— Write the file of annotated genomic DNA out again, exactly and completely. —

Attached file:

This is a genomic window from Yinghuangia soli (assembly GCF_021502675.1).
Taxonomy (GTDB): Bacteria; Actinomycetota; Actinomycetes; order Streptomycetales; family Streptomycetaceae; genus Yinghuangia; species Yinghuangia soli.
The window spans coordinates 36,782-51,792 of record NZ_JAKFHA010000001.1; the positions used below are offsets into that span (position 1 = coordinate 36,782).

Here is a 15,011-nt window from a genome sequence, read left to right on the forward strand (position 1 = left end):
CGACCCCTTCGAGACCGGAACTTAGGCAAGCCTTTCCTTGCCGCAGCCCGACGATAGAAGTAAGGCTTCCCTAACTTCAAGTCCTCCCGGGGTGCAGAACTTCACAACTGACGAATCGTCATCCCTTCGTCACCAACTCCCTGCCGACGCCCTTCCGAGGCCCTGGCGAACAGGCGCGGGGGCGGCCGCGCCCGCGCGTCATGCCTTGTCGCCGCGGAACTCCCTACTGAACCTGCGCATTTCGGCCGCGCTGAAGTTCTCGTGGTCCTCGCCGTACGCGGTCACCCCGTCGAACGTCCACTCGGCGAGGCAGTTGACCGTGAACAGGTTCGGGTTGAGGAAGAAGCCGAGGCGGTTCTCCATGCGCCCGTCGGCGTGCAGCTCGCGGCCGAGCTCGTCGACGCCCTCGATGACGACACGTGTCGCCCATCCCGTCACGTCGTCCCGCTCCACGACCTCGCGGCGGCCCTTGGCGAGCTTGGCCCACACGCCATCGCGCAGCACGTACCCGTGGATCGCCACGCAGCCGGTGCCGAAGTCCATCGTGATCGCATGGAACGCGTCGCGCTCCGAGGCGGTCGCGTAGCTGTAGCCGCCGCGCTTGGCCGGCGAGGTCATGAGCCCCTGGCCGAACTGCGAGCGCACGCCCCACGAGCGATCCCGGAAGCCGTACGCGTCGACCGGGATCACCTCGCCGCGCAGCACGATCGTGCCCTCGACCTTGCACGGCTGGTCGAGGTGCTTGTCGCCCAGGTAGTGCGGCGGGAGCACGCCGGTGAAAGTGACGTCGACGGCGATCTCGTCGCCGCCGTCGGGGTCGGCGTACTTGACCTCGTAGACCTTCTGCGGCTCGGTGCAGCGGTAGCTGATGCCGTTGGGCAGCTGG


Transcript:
This is a genomic window from Yinghuangia soli (assembly GCF_021502675.1).
Taxonomy (GTDB): Bacteria; Actinomycetota; Actinomycetes; order Streptomycetales; family Streptomycetaceae; genus Yinghuangia; species Yinghuangia soli.
The window spans coordinates 36,782-51,792 of record NZ_JAKFHA010000001.1; the positions used below are offsets into that span (position 1 = coordinate 36,782).

Here is a 15,011-nt window from a genome sequence, read left to right on the forward strand (position 1 = left end):
CGACCCCTTCGAGACCGGAACTTAGGCAAGCCTTTCCTTGCCGCAGCCCGACGATAGAAGTAAGGCTTCCCTAACTTCAAGTCCTCCCGGGGTGCAGAACTTCACAACTGACGAATCGTCATCCCTTCGTCACCAACTCCCTGCCGACGCCCTTCCGAGGCCCTGGCGAACAGGCGCGGGGGCGGCCGCGCCCGCGCGTCATGCCTTGTCGCCGCGGAACTCCCTACTGAACCTGCGCATTTCGGCCGCGCTGAAGTTCTCGTGGTCCTCGCCGTACGCGGTCACCCCGTCGAACGTCCACTCGGCGAGGCAGTTGACCGTGAACAGGTTCGGGTTGAGGAAGAAGCCGAGGCGGTTCTCCATGCGCCCGTCGGCGTGCAGCTCGCGGCCGAGCTCGTCGACGCCCTCGATGACGACACGTGTCGCCCATCCCGTCACGTCGTCCCGCTCCACGACCTCGCGGCGGCCCTTGGCGAGCTTGGCCCACACGCCATCGCGCAGCACGTACCCGTGGATCGCCACGCAGCCGGTGCCGAAGTCCATCGTGATCGCATGGAACGCGTCGCGCTCCGAGGCGGTCGCGTAGCTGTAGCCGCCGCGCTTGGCCGGCGAGGTCATGAGCCCCTGGCCGAACTGCGAGCGCACGCCCCACGAGCGATCCCGGAAGCCGTACGCGTCGACCGGGATCACCTCGCCGCGCAGCACGATCGTGCCCTCGACCTTGCACGGCTGGTCGAGGTGCTTGTCGCCCAGGTAGTGCGGCGGGAGCACGCCGGTGAAAGTGACGTCGACGGCGATCTCGTCGCCGCCGTCGGGGTCGGCGTACTTGACCTCGTAGACCTTCTGCGGCTCGGTGCAGCGGTAGCTGATGCCGTTGGGCAGCTGG